• Cash Cash, a house-music trio, performed an energetic set in the Sahara Tent in the late afternoon. At one point, they stopped to lead the crowd in a sing-along of Oasis’ “Wonderwall.” Hearing the entire tent sing the chorus was beautiful, and the trio complimented the crowd, saying we were all beautiful singers, before continuing on with the blasting set. 

• SuperDuperKyle, a rap and pop star on the rise, put on a hilarious and entertaining set on the Main Stage in the afternoon. When Kyle went crowd-surfing, one of his onstage collaborators screamed at the crowd to bring him back to the stage: “Get in, loser! We got a Coachella to do!” During Kyle’s final song, he was on a surfboard—being passed around by the audience as he told them in which direction to send him.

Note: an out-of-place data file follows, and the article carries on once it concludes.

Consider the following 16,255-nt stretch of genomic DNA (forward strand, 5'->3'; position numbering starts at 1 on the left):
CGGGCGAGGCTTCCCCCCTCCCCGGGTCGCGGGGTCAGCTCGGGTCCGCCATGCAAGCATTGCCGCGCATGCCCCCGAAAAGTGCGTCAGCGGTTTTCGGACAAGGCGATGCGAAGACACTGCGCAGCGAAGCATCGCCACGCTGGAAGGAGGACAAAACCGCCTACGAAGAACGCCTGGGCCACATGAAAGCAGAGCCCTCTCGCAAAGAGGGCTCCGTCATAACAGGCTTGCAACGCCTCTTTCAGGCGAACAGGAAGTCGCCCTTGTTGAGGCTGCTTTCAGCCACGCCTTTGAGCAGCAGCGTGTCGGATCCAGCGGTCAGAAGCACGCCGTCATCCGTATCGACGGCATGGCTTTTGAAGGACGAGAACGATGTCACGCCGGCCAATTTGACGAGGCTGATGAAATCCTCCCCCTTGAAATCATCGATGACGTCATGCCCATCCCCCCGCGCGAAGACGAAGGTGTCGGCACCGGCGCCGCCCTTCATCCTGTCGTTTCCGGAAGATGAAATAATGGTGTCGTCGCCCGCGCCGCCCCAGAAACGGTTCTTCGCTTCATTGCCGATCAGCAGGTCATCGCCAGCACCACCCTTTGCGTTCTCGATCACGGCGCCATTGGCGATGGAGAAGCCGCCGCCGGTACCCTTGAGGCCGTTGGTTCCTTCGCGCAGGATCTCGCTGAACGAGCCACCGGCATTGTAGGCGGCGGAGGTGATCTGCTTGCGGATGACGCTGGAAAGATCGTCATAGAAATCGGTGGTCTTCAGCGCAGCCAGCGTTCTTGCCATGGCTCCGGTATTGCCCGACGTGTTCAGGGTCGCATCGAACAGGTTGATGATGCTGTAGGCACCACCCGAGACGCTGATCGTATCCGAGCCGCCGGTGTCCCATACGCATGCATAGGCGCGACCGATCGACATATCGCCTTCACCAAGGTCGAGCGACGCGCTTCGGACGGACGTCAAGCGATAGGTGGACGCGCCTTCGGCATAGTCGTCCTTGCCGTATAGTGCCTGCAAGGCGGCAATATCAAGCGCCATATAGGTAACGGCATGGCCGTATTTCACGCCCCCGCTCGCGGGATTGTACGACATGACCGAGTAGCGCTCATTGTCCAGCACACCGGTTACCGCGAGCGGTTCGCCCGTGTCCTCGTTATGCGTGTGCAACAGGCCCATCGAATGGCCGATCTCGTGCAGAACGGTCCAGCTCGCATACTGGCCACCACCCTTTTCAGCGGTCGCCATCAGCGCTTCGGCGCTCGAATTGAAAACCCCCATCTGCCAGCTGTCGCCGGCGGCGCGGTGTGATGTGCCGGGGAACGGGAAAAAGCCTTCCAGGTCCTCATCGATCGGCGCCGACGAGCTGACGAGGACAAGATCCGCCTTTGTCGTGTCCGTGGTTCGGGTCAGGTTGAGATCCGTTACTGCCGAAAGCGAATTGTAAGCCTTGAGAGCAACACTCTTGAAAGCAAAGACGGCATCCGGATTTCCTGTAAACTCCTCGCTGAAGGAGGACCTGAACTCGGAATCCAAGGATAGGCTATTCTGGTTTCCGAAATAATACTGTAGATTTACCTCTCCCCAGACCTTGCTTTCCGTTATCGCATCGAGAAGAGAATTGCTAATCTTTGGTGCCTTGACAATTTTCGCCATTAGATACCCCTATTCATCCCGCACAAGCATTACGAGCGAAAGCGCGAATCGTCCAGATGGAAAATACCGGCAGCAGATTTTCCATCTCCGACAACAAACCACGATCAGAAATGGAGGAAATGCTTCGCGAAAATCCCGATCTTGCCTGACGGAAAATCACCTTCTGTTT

• Whatever The War on Drugs’ sound is—’70s? ’80s?—it was perfect for the early evening as the sun set behind mountains. The drummer is a show of his own, looking like he came right out of a time machine from the ’70s. 

• After all the talk about St. Vincent’s Weekend 1 performance, she managed to live up to the hype during her Weekend 2 set: It was everything that’s awesome about pop and rock, with intense 3-D visuals and a psychedelic pop feel. I suspect that Lady Gaga wishes she was St. Vincent, because St. Vincent has edginess and charisma—a woman who isn’t afraid to make people shake their asses and rock out during the same show